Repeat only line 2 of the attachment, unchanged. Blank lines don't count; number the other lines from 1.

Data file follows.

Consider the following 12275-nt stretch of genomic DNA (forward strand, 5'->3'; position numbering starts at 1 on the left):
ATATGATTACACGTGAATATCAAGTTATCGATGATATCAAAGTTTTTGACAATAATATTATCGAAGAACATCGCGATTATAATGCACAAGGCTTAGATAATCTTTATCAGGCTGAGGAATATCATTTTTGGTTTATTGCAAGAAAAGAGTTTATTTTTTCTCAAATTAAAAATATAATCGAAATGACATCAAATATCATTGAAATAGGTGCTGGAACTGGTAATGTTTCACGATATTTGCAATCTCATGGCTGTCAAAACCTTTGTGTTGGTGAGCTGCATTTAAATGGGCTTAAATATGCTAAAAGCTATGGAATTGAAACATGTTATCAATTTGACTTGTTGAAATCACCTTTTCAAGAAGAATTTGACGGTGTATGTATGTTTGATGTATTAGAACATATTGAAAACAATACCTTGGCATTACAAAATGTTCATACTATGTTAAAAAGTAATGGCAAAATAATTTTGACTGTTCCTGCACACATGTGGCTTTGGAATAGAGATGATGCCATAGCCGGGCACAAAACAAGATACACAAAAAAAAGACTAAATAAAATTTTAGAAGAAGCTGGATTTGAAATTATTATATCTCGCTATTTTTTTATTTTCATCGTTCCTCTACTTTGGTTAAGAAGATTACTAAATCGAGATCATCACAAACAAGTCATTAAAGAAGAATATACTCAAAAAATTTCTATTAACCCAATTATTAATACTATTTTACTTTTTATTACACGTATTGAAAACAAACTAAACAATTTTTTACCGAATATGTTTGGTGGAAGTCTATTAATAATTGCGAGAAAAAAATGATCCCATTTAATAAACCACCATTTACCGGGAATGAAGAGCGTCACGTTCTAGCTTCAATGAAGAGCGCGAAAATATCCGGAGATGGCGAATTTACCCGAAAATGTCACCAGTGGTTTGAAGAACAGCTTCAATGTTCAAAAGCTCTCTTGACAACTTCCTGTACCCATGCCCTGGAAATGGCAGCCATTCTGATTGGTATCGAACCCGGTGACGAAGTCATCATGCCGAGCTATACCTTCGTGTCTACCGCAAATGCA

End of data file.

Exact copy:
ATATGATTACACGTGAATATCAAGTTATCGATGATATCAAAGTTTTTGACAATAATATTATCGAAGAACATCGCGATTATAATGCACAAGGCTTAGATAATCTTTATCAGGCTGAGGAATATCATTTTTGGTTTATTGCAAGAAAAGAGTTTATTTTTTCTCAAATTAAAAATATAATCGAAATGACATCAAATATCATTGAAATAGGTGCTGGAACTGGTAATGTTTCACGATATTTGCAATCTCATGGCTGTCAAAACCTTTGTGTTGGTGAGCTGCATTTAAATGGGCTTAAATATGCTAAAAGCTATGGAATTGAAACATGTTATCAATTTGACTTGTTGAAATCACCTTTTCAAGAAGAATTTGACGGTGTATGTATGTTTGATGTATTAGAACATATTGAAAACAATACCTTGGCATTACAAAATGTTCATACTATGTTAAAAAGTAATGGCAAAATAATTTTGACTGTTCCTGCACACATGTGGCTTTGGAATAGAGATGATGCCATAGCCGGGCACAAAACAAGATACACAAAAAAAAGACTAAATAAAATTTTAGAAGAAGCTGGATTTGAAATTATTATATCTCGCTATTTTTTTATTTTCATCGTTCCTCTACTTTGGTTAAGAAGATTACTAAATCGAGATCATCACAAACAAGTCATTAAAGAAGAATATACTCAAAAAATTTCTATTAACCCAATTATTAATACTATTTTACTTTTTATTACACGTATTGAAAACAAACTAAACAATTTTTTACCGAATATGTTTGGTGGAAGTCTATTAATAATTGCGAGAAAAAAATGATCCCATTTAATAAACCACCATTTACCGGGAATGAAGAGCGTCACGTTCTAGCTTCAATGAAGAGCGCGAAAATATCCGGAGATGGCGAATTTACCCGAAAATGTCACCAGTGGTTTGAAGAACAGCTTCAATGTTCAAAAGCTCTCTTGACAACTTCCTGTACCCATGCCCTGGAAATGGCAGCCATTCTGATTGGTATCGAACCCGGTGACGAAGTCATCATGCCGAGCTATACCTTCGTGTCTACCGCAAATGCA